Albert Finney (Tom Jones and The Dresser) plays Eddie Ginley, a nutty private dick with a Bogart complex who inadvertently gets embroiled in a web of murder and deceit.
Reaction & Thoughts:
Funny valentine to Dashiell Hammett’s The Maltese Falcon and everything Bogie. If you aren’t familiar with the hard-boiled detective melodramas of the 1940s, specifically the ones Humphrey Bogart made at the height of his popularity, you’ll have a hard time identifying the in-jokes. Gumshoe, written by Neville Smith, and directed by Stephen Frears (The Queen and Philomena), is really a film for fans and fans alone.
Smith’s script has a blast poking fun at the clichés of the genre. I actually thought that the plot was a bit too thick (a nod to The Big Sleep?), but Albert Finney is an absolute delight — he’s in almost every scene and he doesn’t disappoint.
Finney skillfully squeezes fresh jokes out of tired situations; his performance alone is worth your time. He is mostly known for his serious dramas so it is a pleasant surprise to see Finney relax and have fun with the quirky situations.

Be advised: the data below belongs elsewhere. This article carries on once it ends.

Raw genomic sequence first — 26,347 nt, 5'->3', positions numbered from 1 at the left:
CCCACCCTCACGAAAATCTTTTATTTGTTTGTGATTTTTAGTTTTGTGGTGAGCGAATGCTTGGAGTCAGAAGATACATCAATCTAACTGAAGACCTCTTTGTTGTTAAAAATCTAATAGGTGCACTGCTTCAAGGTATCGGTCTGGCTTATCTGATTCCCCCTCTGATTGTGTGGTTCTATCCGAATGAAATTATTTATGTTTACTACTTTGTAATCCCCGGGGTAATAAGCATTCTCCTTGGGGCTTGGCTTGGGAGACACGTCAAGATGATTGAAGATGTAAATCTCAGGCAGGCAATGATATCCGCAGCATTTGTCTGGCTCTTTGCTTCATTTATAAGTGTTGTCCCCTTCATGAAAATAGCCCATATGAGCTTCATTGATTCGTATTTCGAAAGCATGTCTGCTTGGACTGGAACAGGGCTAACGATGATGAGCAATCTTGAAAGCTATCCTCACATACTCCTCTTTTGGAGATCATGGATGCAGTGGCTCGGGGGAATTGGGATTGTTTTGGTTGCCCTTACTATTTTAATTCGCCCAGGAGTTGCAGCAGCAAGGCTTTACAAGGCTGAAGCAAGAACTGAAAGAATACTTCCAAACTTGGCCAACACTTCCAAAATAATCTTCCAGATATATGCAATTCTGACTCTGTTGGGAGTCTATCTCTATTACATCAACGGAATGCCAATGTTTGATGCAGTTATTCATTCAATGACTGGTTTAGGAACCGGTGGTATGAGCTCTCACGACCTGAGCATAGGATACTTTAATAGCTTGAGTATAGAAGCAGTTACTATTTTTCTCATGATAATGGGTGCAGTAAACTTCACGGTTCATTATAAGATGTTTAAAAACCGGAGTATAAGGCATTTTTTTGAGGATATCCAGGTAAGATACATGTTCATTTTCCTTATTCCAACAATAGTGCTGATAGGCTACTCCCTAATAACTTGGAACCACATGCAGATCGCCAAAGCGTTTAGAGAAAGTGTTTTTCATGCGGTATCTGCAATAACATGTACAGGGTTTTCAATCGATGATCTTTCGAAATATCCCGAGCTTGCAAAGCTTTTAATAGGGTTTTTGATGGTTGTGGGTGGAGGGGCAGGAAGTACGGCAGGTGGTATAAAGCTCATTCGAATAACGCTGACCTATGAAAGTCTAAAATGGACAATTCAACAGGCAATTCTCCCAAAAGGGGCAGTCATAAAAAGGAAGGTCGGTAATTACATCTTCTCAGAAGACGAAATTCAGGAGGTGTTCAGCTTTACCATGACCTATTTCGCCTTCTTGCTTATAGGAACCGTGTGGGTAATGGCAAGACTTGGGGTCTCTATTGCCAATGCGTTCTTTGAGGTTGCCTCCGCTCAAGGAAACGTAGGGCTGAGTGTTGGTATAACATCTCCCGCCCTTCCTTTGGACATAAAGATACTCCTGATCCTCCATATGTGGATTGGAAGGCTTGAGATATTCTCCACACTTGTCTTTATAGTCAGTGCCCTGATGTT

Finney is surrounded by a fabulous cast that includes Frank Finlay (Othello) as Finney’s brother and Janice Rule (The Swimmer) as a mystery woman. Billie Whitelaw (The Omen) plays Finney’s sister-in-law. George Silver (Victor/Victoria) is particularly fun as he pokes fun at the great Sydney Greenstreet (The Maltese Falcon).
Andrew Lloyd Webber’s (Broadway’s Cats, Evita, and Phantom of the Opera) deliberately exaggerated music score is fabulous. Photographed by Oscar-winning cameraman Chris Menges (The Killing Fields and The Mission).
Conclusions & Final Thoughts:
Although I didn’t think it was as funny as other homages to classic detective films like Murder by Death (1976), The Cheap Detective (1978), and Dead Men Don’t Wear Plaid (1982), Gumshoe is a charming parody that will delight fans of the genre. Color, 85 minutes, Rated PG.